Asian stocks rise after Wall Street rally led by tech stocks | lifestyles

By YURI KAGEYAMA – AP Business Writer

TOKYO (AP) – Asian stocks rose on Wednesday after a Wall Street rally led by tech companies, although investors remain concerned about the war in Ukraine and inflation.

Despite concerns about rising energy costs, benchmarks were higher across the Asian region. Oil prices rose as the dollar strengthened against the Japanese yen.

Investors are also keeping a close eye on what could happen if President Joe Biden attends a NATO meeting and an EU summit in Europe on Thursday, where sanctions and the Russian oil embargo are likely to top the agenda.

Ukrainian President Volodymyr Zelenskyy was scheduled to deliver a much-anticipated online speech in the Japanese parliament. Japan, which adhered to a pacifist constitution after being defeated in World War II, has taken an unusually vocal position on the war in Ukraine and has sided with Western nations on sanctions against Russia.

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Japan’s benchmark Nikkei 225 rose 2.7% to 27,947.26 in morning trade. Australia’s S&P/ASX 200 rose 0.5% to 7,374.10. South Korea’s Kospi was up 0.7% to 2,730.13. Hong Kong’s Hang Seng was up 2.4% to 22,410.06, while the Shanghai Composite was up 0.5% to 3,274.69.

“With few levers left to keep Russia from military intervention, the market is beginning to price in the loss of a significant amount of Russian oil that needs to be refilled. It could be years before Russian oil markets normalize, if ever,” said Stephen Innes, Managing Partner at SPI Asset Management.

Bond yields rose sharply for the second straight day, reflecting expectations of more aggressive rate hikes by the Federal Reserve as the central bank scrambles to quell the highest inflation in decades. The yield on the 10-year government bond rose to 2.41% on Wednesday from 2.30% late Monday. The yield, which drives interest rates on mortgages and other consumer credit, was 2.14% late Friday.

The rise in bond yields and stocks comes a day after Federal Reserve Chair Jerome Powell said the central bank stands ready to raise interest rates more aggressively if needed to fight inflation. Powell said the Fed will raise its short-term reference rate by half a point at multiple Fed meetings if necessary.

“Perhaps investors are feeling that if the Fed takes a more proactive approach early on, it won’t need to hit the brakes later,” said Sam Stovall, chief investment strategist at CFRA.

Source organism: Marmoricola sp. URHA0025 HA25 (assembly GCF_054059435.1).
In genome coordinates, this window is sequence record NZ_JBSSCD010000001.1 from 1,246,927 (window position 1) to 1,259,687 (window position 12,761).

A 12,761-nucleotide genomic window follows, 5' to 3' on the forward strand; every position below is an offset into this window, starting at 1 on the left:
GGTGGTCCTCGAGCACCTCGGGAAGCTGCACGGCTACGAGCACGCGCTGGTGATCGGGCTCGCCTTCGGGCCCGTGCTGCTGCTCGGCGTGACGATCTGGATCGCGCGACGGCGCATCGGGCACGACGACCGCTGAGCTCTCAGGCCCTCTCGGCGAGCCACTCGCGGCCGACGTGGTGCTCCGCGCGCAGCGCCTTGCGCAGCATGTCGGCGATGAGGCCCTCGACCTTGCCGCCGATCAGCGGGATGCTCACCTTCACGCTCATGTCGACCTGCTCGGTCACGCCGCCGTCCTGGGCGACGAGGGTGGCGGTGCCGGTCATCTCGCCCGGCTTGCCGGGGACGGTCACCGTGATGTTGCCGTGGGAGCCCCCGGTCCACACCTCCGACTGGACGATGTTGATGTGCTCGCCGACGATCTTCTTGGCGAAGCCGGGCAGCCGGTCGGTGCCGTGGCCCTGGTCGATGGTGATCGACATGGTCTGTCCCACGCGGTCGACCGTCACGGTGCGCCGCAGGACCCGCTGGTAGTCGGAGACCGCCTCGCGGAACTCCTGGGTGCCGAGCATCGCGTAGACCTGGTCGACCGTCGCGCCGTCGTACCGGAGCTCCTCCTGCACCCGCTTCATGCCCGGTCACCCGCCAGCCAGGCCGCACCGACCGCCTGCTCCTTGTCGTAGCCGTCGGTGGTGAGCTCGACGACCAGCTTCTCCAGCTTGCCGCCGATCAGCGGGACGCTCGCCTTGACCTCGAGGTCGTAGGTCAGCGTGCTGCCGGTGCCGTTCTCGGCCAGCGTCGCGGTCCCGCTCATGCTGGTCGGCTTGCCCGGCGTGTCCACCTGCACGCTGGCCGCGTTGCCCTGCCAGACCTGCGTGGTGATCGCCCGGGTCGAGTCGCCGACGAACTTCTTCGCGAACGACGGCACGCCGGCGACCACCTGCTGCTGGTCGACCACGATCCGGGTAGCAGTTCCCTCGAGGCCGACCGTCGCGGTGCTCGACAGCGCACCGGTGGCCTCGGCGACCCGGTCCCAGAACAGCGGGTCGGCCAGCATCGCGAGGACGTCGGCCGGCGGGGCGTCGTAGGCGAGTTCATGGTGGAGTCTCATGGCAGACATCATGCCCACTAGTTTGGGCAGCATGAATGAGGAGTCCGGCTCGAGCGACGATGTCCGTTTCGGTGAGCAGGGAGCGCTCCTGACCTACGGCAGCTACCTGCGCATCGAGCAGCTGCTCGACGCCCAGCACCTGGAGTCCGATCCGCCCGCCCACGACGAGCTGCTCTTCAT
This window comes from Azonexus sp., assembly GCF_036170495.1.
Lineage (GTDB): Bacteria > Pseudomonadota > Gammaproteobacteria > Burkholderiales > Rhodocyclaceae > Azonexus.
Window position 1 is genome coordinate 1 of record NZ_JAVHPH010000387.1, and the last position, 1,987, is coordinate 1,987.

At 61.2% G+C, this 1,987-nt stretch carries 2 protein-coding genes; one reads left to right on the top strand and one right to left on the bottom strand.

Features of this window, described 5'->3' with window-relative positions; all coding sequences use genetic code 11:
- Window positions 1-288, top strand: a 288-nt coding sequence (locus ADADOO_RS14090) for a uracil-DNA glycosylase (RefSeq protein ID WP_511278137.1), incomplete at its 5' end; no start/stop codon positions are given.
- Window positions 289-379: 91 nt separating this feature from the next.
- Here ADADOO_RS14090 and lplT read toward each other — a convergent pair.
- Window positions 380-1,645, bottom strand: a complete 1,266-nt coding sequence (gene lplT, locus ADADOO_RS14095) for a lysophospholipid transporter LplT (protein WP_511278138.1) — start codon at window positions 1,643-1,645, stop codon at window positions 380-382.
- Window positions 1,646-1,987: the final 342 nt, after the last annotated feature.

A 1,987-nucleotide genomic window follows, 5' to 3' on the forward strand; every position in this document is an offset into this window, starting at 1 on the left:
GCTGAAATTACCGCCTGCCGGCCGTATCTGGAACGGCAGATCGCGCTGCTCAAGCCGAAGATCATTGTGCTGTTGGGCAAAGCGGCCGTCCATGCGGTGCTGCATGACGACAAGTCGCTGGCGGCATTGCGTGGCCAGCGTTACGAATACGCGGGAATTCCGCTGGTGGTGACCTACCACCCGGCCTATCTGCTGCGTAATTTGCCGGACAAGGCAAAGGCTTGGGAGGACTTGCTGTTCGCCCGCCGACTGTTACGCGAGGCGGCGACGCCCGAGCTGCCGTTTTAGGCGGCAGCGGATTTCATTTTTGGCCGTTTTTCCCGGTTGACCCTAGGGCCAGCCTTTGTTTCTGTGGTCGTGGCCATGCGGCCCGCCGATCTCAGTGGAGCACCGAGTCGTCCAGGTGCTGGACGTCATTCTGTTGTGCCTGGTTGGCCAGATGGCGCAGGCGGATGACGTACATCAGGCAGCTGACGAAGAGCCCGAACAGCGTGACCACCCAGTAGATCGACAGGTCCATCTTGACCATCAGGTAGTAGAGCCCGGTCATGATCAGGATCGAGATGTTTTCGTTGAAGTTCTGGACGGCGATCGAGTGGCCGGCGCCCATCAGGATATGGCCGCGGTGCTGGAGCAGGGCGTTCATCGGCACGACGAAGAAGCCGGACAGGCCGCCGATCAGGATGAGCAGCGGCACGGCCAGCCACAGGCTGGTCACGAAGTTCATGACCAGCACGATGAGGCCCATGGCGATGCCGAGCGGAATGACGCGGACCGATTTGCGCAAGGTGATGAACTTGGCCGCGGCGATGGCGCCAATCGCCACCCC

Technology companies led Tuesday’s rally.

The S&P 500 rose 1.1% to 4,511.61, with more than 70% of stocks in the benchmark index gaining. The Dow Jones Industrial Average gained 0.7% to 34,807.46. The tech-heavy Nasdaq rose 2% to 14,108.82.

Smaller company stocks also rallied. The Russell 2000 Index rose 1.1% to 2,088.34.

Markets were restless as Wall Street adjusts to slower economic growth after federal spending on various stimulus measures eased.

“It’s actually pretty normal, but it doesn’t feel normal because the last couple of years have been really strong,” said Matt Stucky, senior portfolio manager at Northwestern Mutual Wealth.

Last Wednesday, the central bank announced a quarter-point rate hike, the first rate hike since 2018. The Fed has not raised interest rates by half a point since May 2000.

Energy and commodity prices were already high as demand outstripped supply on the back of the global economic recovery, but the war in Ukraine has pushed oil, wheat and other prices even higher. These higher costs and shipping issues make it more expensive for businesses to operate. Many of these costs have been passed on to consumers, and higher prices for food, clothing, and other commodities could prompt them to cut spending, resulting in slower economic growth.

Technology and communications stocks drove a large portion of the S&P 500’s gains on Tuesday, as did companies that rely on consumer spending. Apple was up 2.1% and Twitter was up 2.6%. Nike gained 2.2% after reporting better-than-expected third-quarter financial results. Energy stocks slipped as oil prices fell.

Banks helped propel the market higher as bond yields continued to rise. Higher bond yields allow banks to charge more lucrative interest rates on loans. Bank of America was up 3.1% and JPMorgan Chase was up 2.1%.

In energy trading, US benchmark crude rose $1.22 to $110.49 a barrel. Brent, the international standard, rose $1.47 to $116.95 a barrel.

Investors will soon start preparing for the next round of corporate earnings reports as the current quarter draws to a close at the end of March, and this could provide a clearer picture of how industries continue to deal with rising costs.

In forex trading, the US dollar rose to 121.02 Japanese yen from 120.81 yen. The euro was little changed, trading at $1.1034 versus $1.1033 the previous day.

AP Business Writers Damian J. Troise and Alex Veiga contributed.

Copyright 2022 The Associated Press. All rights reserved. This material may not be published, broadcast, transcribed or redistributed without permission.

Updated: March 23, 2022 — 4:37 am

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